Finding inspiration on the streets
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Finding inspiration on the streets

Young Thai painter portrays Western culture through abstract art in 'Interactional Environment'

Finding inspiration on the streets
Charannatan Tanachoteporamat paints Manarola for the exhibition 'Interactional Environment'. (Photos: Somchai Poomlard)

Since last year, Thai artist Charannatan "Char" Tanachoteporamat has been experimenting with new elements to create abstract paintings for her collection titled "Interactional Environment". Currently, the young painter is hard at work preparing for upcoming exhibitions in the United States and Europe.

The collection in "Interactional Environment" highlights her perceptions of Western culture and human relationships in each European city she visited two years ago before the Covid-19 pandemic blocked her imagination and creativity.

"During lockdowns, I stayed home and couldn't think of anything new until I went through my sketchbook and looked back at all the pictures I had drawn from my last Europe trip. Only then did new ideas pop up," she said.

Her watercolour sketches vividly recall the moment she met Italians in the old town of Manarola in La Spezia. The town provoked her artistic imagination and became the name of a masterpiece for "Interactional Environment".

In the piece Manarola, Charannatan explores different art techniques such as mixing pastel colours and inventing bizarre, thick textures to represent various shapes of the human body and their movement.

"People in each country have their own unique traits, cultures and physiques, but I noticed that the surrounding environment such as a park, the seaside, or the rocks around islands were common areas for people to unwind and chit-chat."

Cappellari (Milan). 

She points out that this piece let her immerse in novel ideas and art experiences.

However, the new concept behind her latest collection did not stem from Manarola. In fact, it originated from another painting titled Kecskemeti Utca, in which Charannatan tried to portray a small crowd on a street in Budapest.

"When wandering the city, I started to notice passers-by. So, my new collection focuses on the mass of people and each colour in my work signifies them," she said.

Unlike many of her previous collections that depict natural landscapes or inanimate objects, "Interactional Environment" is the start of a new era in the evolution of her abstract art.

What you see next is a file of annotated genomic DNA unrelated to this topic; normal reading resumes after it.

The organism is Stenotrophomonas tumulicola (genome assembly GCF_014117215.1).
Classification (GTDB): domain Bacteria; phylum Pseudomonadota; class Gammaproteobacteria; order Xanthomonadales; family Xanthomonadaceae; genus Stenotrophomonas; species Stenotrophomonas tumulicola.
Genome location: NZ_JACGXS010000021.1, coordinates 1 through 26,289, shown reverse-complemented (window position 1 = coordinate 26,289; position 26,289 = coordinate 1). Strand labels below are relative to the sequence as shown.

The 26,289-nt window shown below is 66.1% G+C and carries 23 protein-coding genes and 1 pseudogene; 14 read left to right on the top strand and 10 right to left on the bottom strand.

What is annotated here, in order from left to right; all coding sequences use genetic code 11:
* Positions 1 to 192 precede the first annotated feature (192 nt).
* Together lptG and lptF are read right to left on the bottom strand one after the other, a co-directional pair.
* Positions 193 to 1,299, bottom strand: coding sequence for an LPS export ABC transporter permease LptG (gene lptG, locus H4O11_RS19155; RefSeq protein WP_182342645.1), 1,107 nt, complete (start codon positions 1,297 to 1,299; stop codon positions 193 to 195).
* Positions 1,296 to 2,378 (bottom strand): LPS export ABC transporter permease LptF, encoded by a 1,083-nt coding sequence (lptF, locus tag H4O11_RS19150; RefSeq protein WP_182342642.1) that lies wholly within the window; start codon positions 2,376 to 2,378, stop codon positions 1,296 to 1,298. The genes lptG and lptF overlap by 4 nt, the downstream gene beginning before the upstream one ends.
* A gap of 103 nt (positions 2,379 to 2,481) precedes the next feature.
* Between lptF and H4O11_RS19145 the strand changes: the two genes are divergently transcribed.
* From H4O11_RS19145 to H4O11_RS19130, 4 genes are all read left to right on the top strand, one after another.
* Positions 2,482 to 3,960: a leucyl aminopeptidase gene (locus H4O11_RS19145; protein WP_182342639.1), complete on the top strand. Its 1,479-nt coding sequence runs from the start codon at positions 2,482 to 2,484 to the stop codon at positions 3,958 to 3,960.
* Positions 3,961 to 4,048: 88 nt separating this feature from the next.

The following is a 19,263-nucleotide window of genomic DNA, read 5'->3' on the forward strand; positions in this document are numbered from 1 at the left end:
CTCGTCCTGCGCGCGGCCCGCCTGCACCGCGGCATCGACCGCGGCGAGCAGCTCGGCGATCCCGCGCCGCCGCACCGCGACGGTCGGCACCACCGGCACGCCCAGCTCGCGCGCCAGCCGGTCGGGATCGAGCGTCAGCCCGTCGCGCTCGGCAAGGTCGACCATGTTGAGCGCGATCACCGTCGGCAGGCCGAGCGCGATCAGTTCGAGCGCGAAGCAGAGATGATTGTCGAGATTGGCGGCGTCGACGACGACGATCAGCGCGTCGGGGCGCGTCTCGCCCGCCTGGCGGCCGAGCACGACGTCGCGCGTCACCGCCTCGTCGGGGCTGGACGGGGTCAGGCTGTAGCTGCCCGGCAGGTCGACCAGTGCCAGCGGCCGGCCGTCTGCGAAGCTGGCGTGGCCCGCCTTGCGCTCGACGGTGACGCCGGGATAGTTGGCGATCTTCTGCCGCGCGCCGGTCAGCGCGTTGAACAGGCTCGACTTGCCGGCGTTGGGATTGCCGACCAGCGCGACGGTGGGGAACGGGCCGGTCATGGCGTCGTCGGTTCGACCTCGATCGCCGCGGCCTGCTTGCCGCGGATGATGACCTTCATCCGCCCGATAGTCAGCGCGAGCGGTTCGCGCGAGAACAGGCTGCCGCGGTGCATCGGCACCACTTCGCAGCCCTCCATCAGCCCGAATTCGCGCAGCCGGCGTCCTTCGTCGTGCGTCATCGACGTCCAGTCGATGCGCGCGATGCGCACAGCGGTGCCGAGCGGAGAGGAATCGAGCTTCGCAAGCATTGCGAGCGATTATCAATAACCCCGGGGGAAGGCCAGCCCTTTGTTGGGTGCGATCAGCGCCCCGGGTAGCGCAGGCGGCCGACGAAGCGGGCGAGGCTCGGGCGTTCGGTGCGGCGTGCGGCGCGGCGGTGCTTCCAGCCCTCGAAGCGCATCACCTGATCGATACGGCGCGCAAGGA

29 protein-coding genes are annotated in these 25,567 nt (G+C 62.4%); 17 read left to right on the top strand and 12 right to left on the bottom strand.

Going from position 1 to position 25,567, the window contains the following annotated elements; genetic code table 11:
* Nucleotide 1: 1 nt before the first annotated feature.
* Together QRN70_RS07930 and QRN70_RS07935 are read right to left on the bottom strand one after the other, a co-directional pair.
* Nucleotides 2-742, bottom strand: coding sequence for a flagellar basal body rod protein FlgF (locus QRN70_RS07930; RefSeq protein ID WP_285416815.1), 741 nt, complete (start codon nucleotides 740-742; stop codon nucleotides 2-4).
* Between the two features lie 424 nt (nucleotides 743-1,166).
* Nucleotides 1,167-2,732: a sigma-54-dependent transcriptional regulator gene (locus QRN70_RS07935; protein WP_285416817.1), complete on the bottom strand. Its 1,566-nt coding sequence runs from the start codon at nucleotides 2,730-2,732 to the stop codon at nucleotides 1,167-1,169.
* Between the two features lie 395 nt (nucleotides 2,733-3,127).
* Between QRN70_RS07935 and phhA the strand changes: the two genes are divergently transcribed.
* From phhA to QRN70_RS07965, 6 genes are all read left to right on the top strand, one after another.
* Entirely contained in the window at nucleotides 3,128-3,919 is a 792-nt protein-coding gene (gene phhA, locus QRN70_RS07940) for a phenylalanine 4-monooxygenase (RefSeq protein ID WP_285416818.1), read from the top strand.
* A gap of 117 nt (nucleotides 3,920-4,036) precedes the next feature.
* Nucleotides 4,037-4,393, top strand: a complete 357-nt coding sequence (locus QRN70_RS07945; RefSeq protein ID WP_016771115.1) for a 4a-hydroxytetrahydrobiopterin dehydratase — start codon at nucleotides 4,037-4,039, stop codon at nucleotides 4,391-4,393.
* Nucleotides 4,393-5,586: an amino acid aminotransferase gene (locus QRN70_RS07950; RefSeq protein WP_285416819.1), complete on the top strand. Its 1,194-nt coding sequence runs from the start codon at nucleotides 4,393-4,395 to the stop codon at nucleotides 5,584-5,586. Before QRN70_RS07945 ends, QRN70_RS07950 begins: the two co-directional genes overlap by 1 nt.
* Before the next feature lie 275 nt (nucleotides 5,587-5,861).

Charannatan also created a special experimental piece titled Seeing Song in collaboration with prominent jazz pianist and composer, Saksri "Pang" Vongtaradon. She used the palette knife as her primary tool to turn the saxophone sound, the drumbeat and the melody of Saksri's music in Dreams Falling From The Sky Like Raindrops into paint on canvas.

Northern Ireland No.13.

The musician was impressed with Seeing Song as it made his 9 minute song more tangible, allowing his students to visualise his music through Charannatan's striking work.

"When I listened to his music, I was stunned. The song itself was abstract and beautiful. It let my thoughts flow freely, turning them into a fantasy. In the song, there were different rhythms like a fast and slow tempo. So I used a subtle shade of soft colours and built a texture to illustrate a sense of rhythm and pitch."

This is the first time that the artist's inspiration derives from the appeal of jazz. Previously, natural scenery and human society in Western countries were the only sources of her creativity.

Still, Charannatan produced new oil paintings from two old collections. "Flâneur" and "Place Attachment" both detail the characteristics of European cities and the distinctive colours of building materials such as Italian bricks.

Vigado Ter (Budapest).

Yet these two series were significantly different. The former is about the aesthetic appreciation of the cityscape whereas the latter spotlights the enchantment of neo-renaissance architecture in Milan, Vienna and Budapest as well as modern design in Copenhagen. This beauty is illustrated with peculiar, elongated shapes of buildings alongside the street.

This year, Charannatan was invited to join the 14th Art Exhibition of the International Visual Artists Association of Thailand, which ended last month. She selected her most powerful piece, Corso Di Porta Ticinese, from the "Flâneur" collection to display at this show.

"As it is a group exhibition, I chose the one that clearly represents power and has a huge impact on visitors. This painting is full of life and energy from people strolling along the Corso Di Porta Ticinese street in Milan. It has an aura of natural things like air, wind, light, including human behaviour," she said.

Charannatan also plans to host a studio visit in her hometown to present the "Interactional Environment" collection and other special art pieces before she goes on an extended trip to Europe. She wants to get Thais to feel closer to the world of visual art.

Visit or char.t_ on Instagram for further information.

Seeing Song I. 

Fillgrander Gasse from Flâneur collection 

Mid-Morning in Milan City from Flâneur collection 

Charannatan Tanachoteporamat with her old art collections at Char.T studio 

Manarola (La Spezia) from Interactional Environment collection 

Kecskemeti Utca (Budapest) from Interactional Environment collection 

England No.1 from Natural Journal collection 

Northern Ireland No. 19 from Tuaisceart Éireann collection 

Northern Ireland No. 30 from Special Collection.

Northern Ireland No. 29 from Special Collection 

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